This ongoing series, known as "The Big Pivot", presents the experiences of Irish children. We wish we could tell these stories to you in person, but are pleased that we can share them using this practical, creative method while we all wait this thing out.
Our "Remembrance Room” includes the stories of Famine Survivors, generously forwarded to us by families and Museum friends. The Lyons family have quite a story to tell about their ancestor. They tell the tale of a boy from County Limerick, and all he was able to accomplish. Yes, there's hope for all of us...even when we are in the midst of turmoil.
Little William "Bill" Handy is our featured member of our display on the “High Kings of Baltimore”. Having his picture taken with all these men, and him right smack dab in the middle...he must have thought he was the King of the Universe! Many thanks to Christine Balmert Marshall for this, and several images we cherish at the Museum.
John had a varied and successful career. Born in Bruree, County Limerick his father died when he was 2 years old. He came to America in 1847, at age 17, during the potato famine, apparently by himself. He got American citizenship in Shenandoah County, VA in 1856. His two brothers and a sister had also come to America by then, and were also in central Virginia, in Staunton and New Market.
An obituary says “Mr. Lyons completed the Western Maryland Railroad, constructed the Lynchburg and Danville road, the Manassas Gap road and started the work on the Baltimore and Drum Point Railroad.”
John was apparently enjoying success, because he bought a farm for his sister Honorah in Woodstock, VA in 1856. In 1857 he had moved to Baltimore, to 114 Scott Street, probably to work at the Mount Clare Shops.
In 1857 he married Catherine Lloyd from County Roscommon in Ireland. He was 27, and she 17. He was Catholic, she was Protestant. She converted.
At 1858, at age 28, he bought a building in downtown Baltimore and opened a tavern and boarding house. When philanthropist George Peabody announced the establishment of The Peabody Institute on the adjacent property, (now Baltimore’s prestigious music school) John Lyons named his tavern “Peabody House.” He operated it for 18 years. The 1870 census has him living there with his wife and four kids, and five employees with their spouses (barkeep, livery hand, bookkeeper, and domestic servant.)
At the same time, he had a contracting business. He was advertising in the Baltimore Sun to hire up to 50 laborers to work on railroad projects. The Civil War was a tumultuous time for Baltimore, but business must have been good for John during the war, because in 1865 he bought a country house — a farm near Surrattsville in Prince George’s County, MD.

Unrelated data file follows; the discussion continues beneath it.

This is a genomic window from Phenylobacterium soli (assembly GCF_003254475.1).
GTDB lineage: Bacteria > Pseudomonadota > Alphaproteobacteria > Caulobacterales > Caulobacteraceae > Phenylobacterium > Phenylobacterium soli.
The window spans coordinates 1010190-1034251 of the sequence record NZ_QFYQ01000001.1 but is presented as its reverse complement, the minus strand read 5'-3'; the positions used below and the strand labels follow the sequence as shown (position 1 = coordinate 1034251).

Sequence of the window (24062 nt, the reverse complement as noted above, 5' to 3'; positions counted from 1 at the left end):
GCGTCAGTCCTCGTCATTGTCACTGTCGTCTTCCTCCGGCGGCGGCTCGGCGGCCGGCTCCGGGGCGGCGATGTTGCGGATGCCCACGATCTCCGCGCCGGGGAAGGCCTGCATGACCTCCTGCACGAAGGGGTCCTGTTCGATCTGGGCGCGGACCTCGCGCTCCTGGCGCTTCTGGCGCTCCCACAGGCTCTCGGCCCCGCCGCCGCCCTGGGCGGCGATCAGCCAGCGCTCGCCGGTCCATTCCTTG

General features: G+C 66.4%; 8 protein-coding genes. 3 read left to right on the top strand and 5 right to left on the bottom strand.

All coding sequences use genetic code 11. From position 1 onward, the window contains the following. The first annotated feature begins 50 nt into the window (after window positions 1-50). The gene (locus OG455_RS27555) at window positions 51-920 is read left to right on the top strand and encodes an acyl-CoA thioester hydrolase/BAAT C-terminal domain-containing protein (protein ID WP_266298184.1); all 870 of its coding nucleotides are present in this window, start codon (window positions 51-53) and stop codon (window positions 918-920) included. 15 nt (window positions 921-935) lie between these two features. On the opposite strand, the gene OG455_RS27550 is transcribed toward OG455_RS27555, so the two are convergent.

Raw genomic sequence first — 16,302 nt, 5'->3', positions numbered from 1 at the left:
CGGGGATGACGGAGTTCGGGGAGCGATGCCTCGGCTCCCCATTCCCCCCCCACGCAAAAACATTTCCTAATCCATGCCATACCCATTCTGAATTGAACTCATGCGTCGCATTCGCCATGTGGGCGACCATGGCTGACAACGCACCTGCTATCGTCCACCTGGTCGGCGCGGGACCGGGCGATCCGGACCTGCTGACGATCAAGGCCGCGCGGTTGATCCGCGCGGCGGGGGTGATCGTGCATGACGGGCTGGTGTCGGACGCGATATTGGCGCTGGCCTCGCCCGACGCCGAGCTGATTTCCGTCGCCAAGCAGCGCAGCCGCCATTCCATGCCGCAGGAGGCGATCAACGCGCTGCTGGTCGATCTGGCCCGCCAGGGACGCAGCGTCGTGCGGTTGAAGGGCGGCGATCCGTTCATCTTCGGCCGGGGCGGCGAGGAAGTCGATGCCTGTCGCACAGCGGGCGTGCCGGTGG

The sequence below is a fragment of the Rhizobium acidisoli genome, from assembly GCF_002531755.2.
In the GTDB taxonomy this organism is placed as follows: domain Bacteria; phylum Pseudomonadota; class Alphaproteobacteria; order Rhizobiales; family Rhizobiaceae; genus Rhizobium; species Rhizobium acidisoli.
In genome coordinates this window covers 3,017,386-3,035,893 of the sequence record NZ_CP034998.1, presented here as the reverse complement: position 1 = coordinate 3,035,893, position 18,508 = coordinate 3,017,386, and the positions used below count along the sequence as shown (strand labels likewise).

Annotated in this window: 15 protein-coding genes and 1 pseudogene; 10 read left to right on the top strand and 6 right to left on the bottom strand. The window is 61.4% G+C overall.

By 1870, his wife Catherine’s brother and sister lived with them at the boarding house. Was he doing so well that he brought over his wife’s siblings from Ireland?
He sold the boarding house in 1876, and concentrated on building public works with three of his sons. The 1880 census has him living at 377 Gilmor St. in Baltimore with his wife, five kids and a servant (black 50-year-old female). Again, he appears to have been successful, getting some high-profile public works projects such as building Lake Montebello in Baltimore and the seawall around Fort McHenry. He and his 22-year-old son Thomas secured a contract in 1887 to build the large embankment around the Washington Monument.
He moved to Washington D.C., to 326 Indiana Ave, presumably to be near this big job. But, a year later, he died, of a “stroke caused by paralysis blood clot originating from accident at home.”
High Kings of Baltimore: Bill Handy
The Baltimore and Ohio Railroad’s Mount Clare Shops was a workplace for thousands. Included in these numbers were men of various skills and education levels, each playing their role in the diverse needs of a huge complex that supported a system known as “Railroad University”. This photograph, circa 1875, shows rustics and well-dressed men of various ages, including little Bill Handy, likely 13 years old or so (see blue arrow...he’s the young boy above the crease).
He was born in 1862, the son of a blacksmith. Many of his age began as messenger boys: learning the buildings, various departments, and foremen who filled a huge complex that included foundries and blacksmith shops that ran along South Carey St.
Bill continued with the B & O, and was listed as a machinist in the Baltimore City Directory, 1895...living around the corner at 36 S. Carey St.